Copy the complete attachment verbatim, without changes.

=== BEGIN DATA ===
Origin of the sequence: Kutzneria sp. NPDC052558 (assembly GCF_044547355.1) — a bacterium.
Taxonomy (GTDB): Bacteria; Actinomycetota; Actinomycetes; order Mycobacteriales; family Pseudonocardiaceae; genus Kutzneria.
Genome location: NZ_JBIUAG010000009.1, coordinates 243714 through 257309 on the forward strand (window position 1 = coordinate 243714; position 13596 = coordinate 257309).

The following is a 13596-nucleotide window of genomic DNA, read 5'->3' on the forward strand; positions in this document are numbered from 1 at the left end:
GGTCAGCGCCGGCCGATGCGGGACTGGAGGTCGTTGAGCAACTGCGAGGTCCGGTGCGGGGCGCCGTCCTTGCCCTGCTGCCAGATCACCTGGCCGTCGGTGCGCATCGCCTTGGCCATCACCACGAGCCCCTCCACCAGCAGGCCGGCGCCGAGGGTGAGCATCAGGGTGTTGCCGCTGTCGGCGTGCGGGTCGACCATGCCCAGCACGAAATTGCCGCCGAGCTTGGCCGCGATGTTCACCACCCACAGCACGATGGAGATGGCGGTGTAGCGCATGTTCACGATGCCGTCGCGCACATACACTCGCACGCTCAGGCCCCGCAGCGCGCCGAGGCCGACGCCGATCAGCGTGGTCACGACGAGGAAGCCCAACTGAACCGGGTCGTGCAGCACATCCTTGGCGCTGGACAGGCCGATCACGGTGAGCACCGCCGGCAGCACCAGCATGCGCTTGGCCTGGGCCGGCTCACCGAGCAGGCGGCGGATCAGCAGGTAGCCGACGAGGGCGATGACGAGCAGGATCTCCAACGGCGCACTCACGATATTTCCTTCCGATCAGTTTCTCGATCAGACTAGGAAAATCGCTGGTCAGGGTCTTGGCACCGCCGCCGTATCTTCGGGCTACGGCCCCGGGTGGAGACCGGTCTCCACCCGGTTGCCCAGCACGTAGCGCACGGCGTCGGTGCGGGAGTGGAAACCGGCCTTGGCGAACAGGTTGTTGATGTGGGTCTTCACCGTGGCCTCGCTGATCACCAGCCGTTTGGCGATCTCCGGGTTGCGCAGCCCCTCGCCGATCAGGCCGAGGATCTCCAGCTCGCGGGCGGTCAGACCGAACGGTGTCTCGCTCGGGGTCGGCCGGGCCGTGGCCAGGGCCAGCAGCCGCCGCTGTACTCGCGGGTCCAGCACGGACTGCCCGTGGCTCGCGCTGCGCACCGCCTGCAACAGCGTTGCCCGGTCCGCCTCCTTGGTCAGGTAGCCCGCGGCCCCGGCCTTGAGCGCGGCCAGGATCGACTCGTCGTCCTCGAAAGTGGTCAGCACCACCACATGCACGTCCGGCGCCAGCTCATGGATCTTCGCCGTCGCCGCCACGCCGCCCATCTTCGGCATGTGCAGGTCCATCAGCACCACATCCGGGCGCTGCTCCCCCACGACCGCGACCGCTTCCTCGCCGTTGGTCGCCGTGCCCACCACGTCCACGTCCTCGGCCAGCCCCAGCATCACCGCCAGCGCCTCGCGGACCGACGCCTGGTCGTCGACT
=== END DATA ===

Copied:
Origin of the sequence: Kutzneria sp. NPDC052558 (assembly GCF_044547355.1) — a bacterium.
Taxonomy (GTDB): Bacteria; Actinomycetota; Actinomycetes; order Mycobacteriales; family Pseudonocardiaceae; genus Kutzneria.
Genome location: NZ_JBIUAG010000009.1, coordinates 243714 through 257309 on the forward strand (window position 1 = coordinate 243714; position 13596 = coordinate 257309).

The following is a 13596-nucleotide window of genomic DNA, read 5'->3' on the forward strand; positions in this document are numbered from 1 at the left end:
GGTCAGCGCCGGCCGATGCGGGACTGGAGGTCGTTGAGCAACTGCGAGGTCCGGTGCGGGGCGCCGTCCTTGCCCTGCTGCCAGATCACCTGGCCGTCGGTGCGCATCGCCTTGGCCATCACCACGAGCCCCTCCACCAGCAGGCCGGCGCCGAGGGTGAGCATCAGGGTGTTGCCGCTGTCGGCGTGCGGGTCGACCATGCCCAGCACGAAATTGCCGCCGAGCTTGGCCGCGATGTTCACCACCCACAGCACGATGGAGATGGCGGTGTAGCGCATGTTCACGATGCCGTCGCGCACATACACTCGCACGCTCAGGCCCCGCAGCGCGCCGAGGCCGACGCCGATCAGCGTGGTCACGACGAGGAAGCCCAACTGAACCGGGTCGTGCAGCACATCCTTGGCGCTGGACAGGCCGATCACGGTGAGCACCGCCGGCAGCACCAGCATGCGCTTGGCCTGGGCCGGCTCACCGAGCAGGCGGCGGATCAGCAGGTAGCCGACGAGGGCGATGACGAGCAGGATCTCCAACGGCGCACTCACGATATTTCCTTCCGATCAGTTTCTCGATCAGACTAGGAAAATCGCTGGTCAGGGTCTTGGCACCGCCGCCGTATCTTCGGGCTACGGCCCCGGGTGGAGACCGGTCTCCACCCGGTTGCCCAGCACGTAGCGCACGGCGTCGGTGCGGGAGTGGAAACCGGCCTTGGCGAACAGGTTGTTGATGTGGGTCTTCACCGTGGCCTCGCTGATCACCAGCCGTTTGGCGATCTCCGGGTTGCGCAGCCCCTCGCCGATCAGGCCGAGGATCTCCAGCTCGCGGGCGGTCAGACCGAACGGTGTCTCGCTCGGGGTCGGCCGGGCCGTGGCCAGGGCCAGCAGCCGCCGCTGTACTCGCGGGTCCAGCACGGACTGCCCGTGGCTCGCGCTGCGCACCGCCTGCAACAGCGTTGCCCGGTCCGCCTCCTTGGTCAGGTAGCCCGCGGCCCCGGCCTTGAGCGCGGCCAGGATCGACTCGTCGTCCTCGAAAGTGGTCAGCACCACCACATGCACGTCCGGCGCCAGCTCATGGATCTTCGCCGTCGCCGCCACGCCGCCCATCTTCGGCATGTGCAGGTCCATCAGCACCACATCCGGGCGCTGCTCCCCCACGACCGCGACCGCTTCCTCGCCGTTGGTCGCCGTGCCCACCACGTCCACGTCCTCGGCCAGCCCCAGCATCACCGCCAGCGCCTCGCGGACCGACGCCTGGTCGTCGACT